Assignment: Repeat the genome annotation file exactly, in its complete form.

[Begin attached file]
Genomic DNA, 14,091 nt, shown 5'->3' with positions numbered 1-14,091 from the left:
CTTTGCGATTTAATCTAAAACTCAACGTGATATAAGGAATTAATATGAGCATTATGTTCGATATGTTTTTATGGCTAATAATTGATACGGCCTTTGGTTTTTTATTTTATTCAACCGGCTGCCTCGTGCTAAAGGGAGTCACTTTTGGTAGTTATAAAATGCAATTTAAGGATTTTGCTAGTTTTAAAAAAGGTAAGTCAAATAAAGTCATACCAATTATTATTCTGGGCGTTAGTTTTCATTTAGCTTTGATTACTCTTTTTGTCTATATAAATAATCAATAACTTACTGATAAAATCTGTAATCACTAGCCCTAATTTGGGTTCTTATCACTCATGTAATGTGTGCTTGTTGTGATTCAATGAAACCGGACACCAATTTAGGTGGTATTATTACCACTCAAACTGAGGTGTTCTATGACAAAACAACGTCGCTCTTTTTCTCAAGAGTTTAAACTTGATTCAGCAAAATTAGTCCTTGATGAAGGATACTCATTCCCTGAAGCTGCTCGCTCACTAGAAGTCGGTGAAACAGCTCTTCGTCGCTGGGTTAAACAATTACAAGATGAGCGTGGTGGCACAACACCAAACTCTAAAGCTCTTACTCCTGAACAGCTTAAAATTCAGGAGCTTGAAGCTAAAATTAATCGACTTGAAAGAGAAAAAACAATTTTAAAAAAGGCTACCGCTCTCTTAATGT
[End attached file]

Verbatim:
Genomic DNA, 14,091 nt, shown 5'->3' with positions numbered 1-14,091 from the left:
CTTTGCGATTTAATCTAAAACTCAACGTGATATAAGGAATTAATATGAGCATTATGTTCGATATGTTTTTATGGCTAATAATTGATACGGCCTTTGGTTTTTTATTTTATTCAACCGGCTGCCTCGTGCTAAAGGGAGTCACTTTTGGTAGTTATAAAATGCAATTTAAGGATTTTGCTAGTTTTAAAAAAGGTAAGTCAAATAAAGTCATACCAATTATTATTCTGGGCGTTAGTTTTCATTTAGCTTTGATTACTCTTTTTGTCTATATAAATAATCAATAACTTACTGATAAAATCTGTAATCACTAGCCCTAATTTGGGTTCTTATCACTCATGTAATGTGTGCTTGTTGTGATTCAATGAAACCGGACACCAATTTAGGTGGTATTATTACCACTCAAACTGAGGTGTTCTATGACAAAACAACGTCGCTCTTTTTCTCAAGAGTTTAAACTTGATTCAGCAAAATTAGTCCTTGATGAAGGATACTCATTCCCTGAAGCTGCTCGCTCACTAGAAGTCGGTGAAACAGCTCTTCGTCGCTGGGTTAAACAATTACAAGATGAGCGTGGTGGCACAACACCAAACTCTAAAGCTCTTACTCCTGAACAGCTTAAAATTCAGGAGCTTGAAGCTAAAATTAATCGACTTGAAAGAGAAAAAACAATTTTAAAAAAGGCTACCGCTCTCTTAATGT